For a brief moment in its now 16-year history, the iPhone sold at what the late CEO Steve Jobs might have termed a "magical price."
When Apple unveiled the iPhone 3G at WWDC on June 9, 2008, it not only revved up performance with access to the still-new 3GHz AT&T (in the US) network, Apple took the unprecedented move of cutting the price virtually in half.
The original, metal-backed, 8GB iPhone sold for $599 but soon dropped to $399. Apple's new plastic-backed and otherwise subtly-redesigned iPhone 3G would sell for just $199 ($299 for the 16GB model).
"We think the iPhone 3G will be affordable to almost anyone," said Jobs during his keynote. More than a million iPhone 3G handsets were sold in the first weekend of release. Clearly, Apple was onto something.
Apple followed up with the more powerful iPhone 3GS, which improved the camera and raised storage capacities to 32GB. The 8G model still cost just $199. The affinity for affordable prices didn't last though. Two years later, Apple launched the radically redesigned iPhone 4 with a starting price of $599 for the 16GB model.
The way Apple has moved on, raised prices, and offered a range that tops off at over $1,599 (for the iPhone 14 Pro Max 1TB model), you have to wonder if the company even remembers when Jobs talked about a phone that anyone could afford.
Apple's iPhone 3G is really a collection of anomalies and some resets from the original iPhone.
First of all, it set in motion a generational disconnect from which the line has never recovered. We had the original iPhone, a device so exciting it was once referred to as "The Jesus Phone," and then the iPhone 3G. There was never an iPhone 2 and "3G" referred not to the version number but to the cellular capability (to be fair, it was so much faster than the 2G edge network).
Even so, Apple locked in on 3, following up with the aforementioned 3GS, and then the iPhone 4 (the iPhone 4S, naturally, came next). I'm forever left wondering what the iPhone 2 might have been. Maybe it should've been the iPhone 3G and then the 3GS could've been the proper iPhone 3.
In some ways, the iPhone 3G was a downgrade from the original iPhone. Sure, it had that great speed, but the black (or white) plastic back wasn't nearly as luxurious as the original's brushed metal (when I watched the video of the keynote, I noticed a guy holding up his OG iPhone to capture photos or video of the proceedings). It still looked good.
“It’s got a full plastic back, it’s really nice," said Jobs. What he didn't mention is that the plastic would make it easier for the device's antennas to make a solid connection. He did add, though, "It’s really, really great and it feels even better in your hand if you can believe it.”
I have an old, non-functioning iPhone 3G in my hand right now. Okay, Jobs was right it does feel nice. That may also be because it's so small, just 4.55 in. x 2.44 in. x 0.48 in.
The 3G also fixed some of the original iPhone's mistakes, like replacing the recessed 3.5mm headphone jack with one that could accommodate any pair of headphones (this fact drew a cheer from the audience), and adding a real GPS. Jobs prophetically declared, "Location is going to be a really big deal on iPhone with 2.0 software." He also innocently added, "Using the GPS data, we can actually do tracking," and then showed how they could track a car driving in the suburbs via the driver's new GPS-capable iPhone 3G. Those were simpler times.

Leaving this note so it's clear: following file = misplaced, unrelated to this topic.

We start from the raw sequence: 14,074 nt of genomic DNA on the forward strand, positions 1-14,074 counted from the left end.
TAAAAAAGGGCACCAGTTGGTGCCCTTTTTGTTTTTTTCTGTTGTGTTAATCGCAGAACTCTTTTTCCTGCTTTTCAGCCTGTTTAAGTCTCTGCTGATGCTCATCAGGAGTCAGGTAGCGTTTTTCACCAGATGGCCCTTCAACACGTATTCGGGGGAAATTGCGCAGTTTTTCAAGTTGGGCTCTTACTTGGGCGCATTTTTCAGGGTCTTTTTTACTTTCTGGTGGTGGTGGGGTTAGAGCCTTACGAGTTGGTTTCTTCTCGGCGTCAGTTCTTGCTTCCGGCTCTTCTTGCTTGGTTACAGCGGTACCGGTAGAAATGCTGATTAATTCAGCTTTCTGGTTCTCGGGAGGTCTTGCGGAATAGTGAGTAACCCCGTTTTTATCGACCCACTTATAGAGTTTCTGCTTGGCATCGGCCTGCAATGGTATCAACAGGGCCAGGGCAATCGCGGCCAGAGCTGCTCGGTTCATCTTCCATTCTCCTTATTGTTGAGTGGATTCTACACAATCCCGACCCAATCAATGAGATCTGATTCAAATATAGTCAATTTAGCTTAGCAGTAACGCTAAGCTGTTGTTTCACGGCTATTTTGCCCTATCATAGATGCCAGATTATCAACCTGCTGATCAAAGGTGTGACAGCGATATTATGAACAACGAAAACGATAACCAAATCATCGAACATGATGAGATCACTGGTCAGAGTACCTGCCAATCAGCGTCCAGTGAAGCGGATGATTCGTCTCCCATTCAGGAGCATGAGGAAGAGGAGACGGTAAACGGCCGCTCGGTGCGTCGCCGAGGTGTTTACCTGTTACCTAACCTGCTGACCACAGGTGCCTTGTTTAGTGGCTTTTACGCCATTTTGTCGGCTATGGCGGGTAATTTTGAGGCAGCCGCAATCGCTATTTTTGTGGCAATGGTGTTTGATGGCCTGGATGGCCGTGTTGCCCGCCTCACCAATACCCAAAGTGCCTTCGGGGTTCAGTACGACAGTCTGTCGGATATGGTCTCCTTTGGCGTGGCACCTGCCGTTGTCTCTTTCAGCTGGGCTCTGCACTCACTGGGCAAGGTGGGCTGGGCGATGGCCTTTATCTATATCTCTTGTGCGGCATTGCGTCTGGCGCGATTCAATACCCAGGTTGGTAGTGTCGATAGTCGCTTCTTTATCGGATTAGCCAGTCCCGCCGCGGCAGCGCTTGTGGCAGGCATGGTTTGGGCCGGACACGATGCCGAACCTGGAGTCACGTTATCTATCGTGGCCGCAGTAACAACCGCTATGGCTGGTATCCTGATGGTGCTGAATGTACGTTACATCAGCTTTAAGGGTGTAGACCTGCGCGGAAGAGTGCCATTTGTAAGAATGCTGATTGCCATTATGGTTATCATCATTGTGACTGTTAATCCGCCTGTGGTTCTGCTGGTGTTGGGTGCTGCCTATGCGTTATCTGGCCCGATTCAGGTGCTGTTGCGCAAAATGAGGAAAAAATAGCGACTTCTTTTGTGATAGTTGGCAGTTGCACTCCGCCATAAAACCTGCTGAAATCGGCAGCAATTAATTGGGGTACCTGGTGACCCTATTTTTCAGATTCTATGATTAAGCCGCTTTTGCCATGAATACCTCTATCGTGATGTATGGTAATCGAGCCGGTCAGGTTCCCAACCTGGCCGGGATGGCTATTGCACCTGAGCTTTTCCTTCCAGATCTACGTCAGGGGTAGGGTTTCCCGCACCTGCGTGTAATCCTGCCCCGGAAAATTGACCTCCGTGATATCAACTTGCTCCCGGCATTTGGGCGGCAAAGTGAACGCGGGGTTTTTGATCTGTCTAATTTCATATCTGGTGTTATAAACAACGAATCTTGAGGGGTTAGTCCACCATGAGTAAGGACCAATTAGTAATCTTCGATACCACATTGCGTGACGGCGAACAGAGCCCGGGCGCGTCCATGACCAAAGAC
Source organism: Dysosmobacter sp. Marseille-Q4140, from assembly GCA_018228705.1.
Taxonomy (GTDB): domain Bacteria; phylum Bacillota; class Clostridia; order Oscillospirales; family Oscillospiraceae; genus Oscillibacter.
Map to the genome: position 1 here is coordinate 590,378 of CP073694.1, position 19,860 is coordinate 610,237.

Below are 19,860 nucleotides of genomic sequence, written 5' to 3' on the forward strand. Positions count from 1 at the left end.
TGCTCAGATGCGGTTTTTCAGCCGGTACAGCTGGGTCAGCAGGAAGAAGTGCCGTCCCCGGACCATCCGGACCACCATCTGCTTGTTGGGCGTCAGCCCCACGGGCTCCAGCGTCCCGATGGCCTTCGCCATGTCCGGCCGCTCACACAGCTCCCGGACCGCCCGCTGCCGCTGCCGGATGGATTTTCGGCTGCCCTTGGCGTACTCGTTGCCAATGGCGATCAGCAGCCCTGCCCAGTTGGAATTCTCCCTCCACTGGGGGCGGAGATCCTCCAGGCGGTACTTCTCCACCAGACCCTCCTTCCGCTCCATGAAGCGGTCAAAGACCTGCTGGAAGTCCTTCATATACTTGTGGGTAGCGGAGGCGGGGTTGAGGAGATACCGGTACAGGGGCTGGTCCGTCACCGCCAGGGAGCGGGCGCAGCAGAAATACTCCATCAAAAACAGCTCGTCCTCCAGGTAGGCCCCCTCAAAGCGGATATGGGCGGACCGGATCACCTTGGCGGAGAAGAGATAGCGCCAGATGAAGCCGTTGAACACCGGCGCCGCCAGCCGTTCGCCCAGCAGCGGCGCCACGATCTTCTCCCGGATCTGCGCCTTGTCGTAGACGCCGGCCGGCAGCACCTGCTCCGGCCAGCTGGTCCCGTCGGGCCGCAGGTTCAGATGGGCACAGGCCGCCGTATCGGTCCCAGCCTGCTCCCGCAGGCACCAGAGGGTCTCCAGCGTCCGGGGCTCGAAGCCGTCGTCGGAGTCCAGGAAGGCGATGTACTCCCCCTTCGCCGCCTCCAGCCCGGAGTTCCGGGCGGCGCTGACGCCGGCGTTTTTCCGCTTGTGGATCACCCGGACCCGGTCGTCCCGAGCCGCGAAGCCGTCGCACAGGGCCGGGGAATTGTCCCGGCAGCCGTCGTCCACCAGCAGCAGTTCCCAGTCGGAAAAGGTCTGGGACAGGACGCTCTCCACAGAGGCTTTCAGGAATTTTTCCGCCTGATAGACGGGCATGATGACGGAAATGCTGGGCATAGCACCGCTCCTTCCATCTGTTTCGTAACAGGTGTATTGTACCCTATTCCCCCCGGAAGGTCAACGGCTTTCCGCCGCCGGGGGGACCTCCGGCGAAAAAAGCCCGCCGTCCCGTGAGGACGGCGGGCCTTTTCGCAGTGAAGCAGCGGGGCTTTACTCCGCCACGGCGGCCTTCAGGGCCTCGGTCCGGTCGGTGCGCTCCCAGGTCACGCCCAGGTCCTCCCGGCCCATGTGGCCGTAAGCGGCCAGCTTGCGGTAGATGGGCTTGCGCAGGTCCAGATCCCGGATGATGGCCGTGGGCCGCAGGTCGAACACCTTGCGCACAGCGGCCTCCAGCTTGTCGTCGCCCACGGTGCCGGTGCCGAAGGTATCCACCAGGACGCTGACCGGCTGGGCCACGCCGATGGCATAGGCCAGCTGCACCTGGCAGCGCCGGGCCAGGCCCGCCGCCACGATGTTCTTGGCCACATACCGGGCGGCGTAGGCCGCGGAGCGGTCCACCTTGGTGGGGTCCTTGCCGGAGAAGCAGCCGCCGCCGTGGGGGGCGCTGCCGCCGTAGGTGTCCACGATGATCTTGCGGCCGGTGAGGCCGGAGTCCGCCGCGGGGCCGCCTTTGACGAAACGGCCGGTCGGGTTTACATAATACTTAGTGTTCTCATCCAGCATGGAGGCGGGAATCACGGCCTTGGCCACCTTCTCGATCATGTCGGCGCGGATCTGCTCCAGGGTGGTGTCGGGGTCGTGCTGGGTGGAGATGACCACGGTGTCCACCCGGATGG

Unlike previous years where Apple is constantly working to improve either the cameras or image processors behind it, the iPhone 3G took a ho-hum approach to photography, leaving the 2MP camera from the original phone untouched (the 3Gs would bump the MPs to over 3).
Apple's iPhone 3G might be considered an unimportant device in the iPhone timeline, except for the fact that it's the first one, with iPhone 2.0 (yup, 'iOS" didn't officially exist yet) to support the App Store. Unveiled just a few months before the iPhone 3G, the App Store had hundreds of apps available by the time the 3G went on sale. Today, there are at least 1.6 million apps in the App store, we all carry dozens on our iPhone 14 devices, and Apple's app developers generated more than a trillion dollars in revenue last year. That all started with the plastic-backed iPhone 3G.
I don't know why Apple doesn't sell $199 iPhones anymore. Maybe it's because the materials are better and the technology is so much more powerful and complex. Maybe it's because we've shown a propensity to pay more, a lot more. It might also be because the costs feel somewhat absorbed into long-term payments. $799 is a lot of money upfront but doesn't feel so painful when you're paying $24 a month for 33 months.
Happy birthday, iPhone 3G. Thanks for changing so little while also changing everything.
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A 35-year industry veteran and award-winning journalist, Lance has covered technology since PCs were the size of suitcases and “on line” meant “waiting.” He’s a former Lifewire Editor-in-Chief, Mashable Editor-in-Chief, and, before that, Editor in Chief of PCMag.com and Senior Vice President of Content for Ziff Davis, Inc. He also wrote a popular, weekly tech column for Medium called The Upgrade.
Lance Ulanoff makes frequent appearances on national, international, and local news programs including Live with Kelly and Ryan, Fox News, Fox Business, the Today Show, Good Morning America, CNBC, CNN, and the BBC.